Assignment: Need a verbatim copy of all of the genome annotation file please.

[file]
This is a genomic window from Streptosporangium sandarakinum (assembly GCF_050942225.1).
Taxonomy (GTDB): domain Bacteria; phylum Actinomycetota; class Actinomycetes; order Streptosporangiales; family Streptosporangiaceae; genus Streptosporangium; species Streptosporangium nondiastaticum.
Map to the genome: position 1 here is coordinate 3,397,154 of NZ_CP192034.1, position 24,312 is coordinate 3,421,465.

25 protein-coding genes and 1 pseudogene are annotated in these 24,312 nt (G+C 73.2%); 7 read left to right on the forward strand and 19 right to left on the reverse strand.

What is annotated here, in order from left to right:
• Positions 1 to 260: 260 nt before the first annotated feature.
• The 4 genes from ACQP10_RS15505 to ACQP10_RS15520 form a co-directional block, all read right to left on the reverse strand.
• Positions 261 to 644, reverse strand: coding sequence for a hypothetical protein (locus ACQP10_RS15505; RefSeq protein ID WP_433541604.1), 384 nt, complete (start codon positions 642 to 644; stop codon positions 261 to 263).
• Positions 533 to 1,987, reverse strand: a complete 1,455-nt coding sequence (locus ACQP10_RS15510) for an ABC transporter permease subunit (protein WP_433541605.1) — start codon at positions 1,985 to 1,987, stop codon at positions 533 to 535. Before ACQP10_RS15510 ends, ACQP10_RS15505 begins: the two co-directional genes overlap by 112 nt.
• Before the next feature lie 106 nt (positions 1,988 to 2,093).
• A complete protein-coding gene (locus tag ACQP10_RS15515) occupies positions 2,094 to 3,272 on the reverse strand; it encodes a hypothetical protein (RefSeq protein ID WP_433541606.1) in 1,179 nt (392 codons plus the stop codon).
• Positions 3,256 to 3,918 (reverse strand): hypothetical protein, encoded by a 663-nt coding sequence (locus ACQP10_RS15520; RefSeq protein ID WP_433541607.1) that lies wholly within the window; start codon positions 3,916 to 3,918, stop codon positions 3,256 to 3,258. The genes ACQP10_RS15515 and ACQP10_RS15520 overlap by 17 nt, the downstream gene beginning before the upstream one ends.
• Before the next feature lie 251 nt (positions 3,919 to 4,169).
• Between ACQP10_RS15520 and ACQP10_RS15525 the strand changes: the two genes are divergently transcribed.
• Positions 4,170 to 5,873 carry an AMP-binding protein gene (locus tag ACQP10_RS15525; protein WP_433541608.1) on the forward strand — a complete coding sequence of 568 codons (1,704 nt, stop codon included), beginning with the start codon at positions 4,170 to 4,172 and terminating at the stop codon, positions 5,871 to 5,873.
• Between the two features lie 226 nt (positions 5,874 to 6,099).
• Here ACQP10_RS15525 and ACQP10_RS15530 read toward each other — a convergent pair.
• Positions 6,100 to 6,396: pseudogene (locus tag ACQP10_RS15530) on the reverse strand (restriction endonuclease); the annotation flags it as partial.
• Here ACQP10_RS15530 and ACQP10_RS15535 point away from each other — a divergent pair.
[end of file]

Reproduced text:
This is a genomic window from Streptosporangium sandarakinum (assembly GCF_050942225.1).
Taxonomy (GTDB): domain Bacteria; phylum Actinomycetota; class Actinomycetes; order Streptosporangiales; family Streptosporangiaceae; genus Streptosporangium; species Streptosporangium nondiastaticum.
Map to the genome: position 1 here is coordinate 3,397,154 of NZ_CP192034.1, position 24,312 is coordinate 3,421,465.

25 protein-coding genes and 1 pseudogene are annotated in these 24,312 nt (G+C 73.2%); 7 read left to right on the forward strand and 19 right to left on the reverse strand.

What is annotated here, in order from left to right:
• Positions 1 to 260: 260 nt before the first annotated feature.
• The 4 genes from ACQP10_RS15505 to ACQP10_RS15520 form a co-directional block, all read right to left on the reverse strand.
• Positions 261 to 644, reverse strand: coding sequence for a hypothetical protein (locus ACQP10_RS15505; RefSeq protein ID WP_433541604.1), 384 nt, complete (start codon positions 642 to 644; stop codon positions 261 to 263).
• Positions 533 to 1,987, reverse strand: a complete 1,455-nt coding sequence (locus ACQP10_RS15510) for an ABC transporter permease subunit (protein WP_433541605.1) — start codon at positions 1,985 to 1,987, stop codon at positions 533 to 535. Before ACQP10_RS15510 ends, ACQP10_RS15505 begins: the two co-directional genes overlap by 112 nt.
• Before the next feature lie 106 nt (positions 1,988 to 2,093).
• A complete protein-coding gene (locus tag ACQP10_RS15515) occupies positions 2,094 to 3,272 on the reverse strand; it encodes a hypothetical protein (RefSeq protein ID WP_433541606.1) in 1,179 nt (392 codons plus the stop codon).
• Positions 3,256 to 3,918 (reverse strand): hypothetical protein, encoded by a 663-nt coding sequence (locus ACQP10_RS15520; RefSeq protein ID WP_433541607.1) that lies wholly within the window; start codon positions 3,916 to 3,918, stop codon positions 3,256 to 3,258. The genes ACQP10_RS15515 and ACQP10_RS15520 overlap by 17 nt, the downstream gene beginning before the upstream one ends.
• Before the next feature lie 251 nt (positions 3,919 to 4,169).
• Between ACQP10_RS15520 and ACQP10_RS15525 the strand changes: the two genes are divergently transcribed.
• Positions 4,170 to 5,873 carry an AMP-binding protein gene (locus tag ACQP10_RS15525; protein WP_433541608.1) on the forward strand — a complete coding sequence of 568 codons (1,704 nt, stop codon included), beginning with the start codon at positions 4,170 to 4,172 and terminating at the stop codon, positions 5,871 to 5,873.
• Between the two features lie 226 nt (positions 5,874 to 6,099).
• Here ACQP10_RS15525 and ACQP10_RS15530 read toward each other — a convergent pair.
• Positions 6,100 to 6,396: pseudogene (locus tag ACQP10_RS15530) on the reverse strand (restriction endonuclease); the annotation flags it as partial.
• Here ACQP10_RS15530 and ACQP10_RS15535 point away from each other — a divergent pair.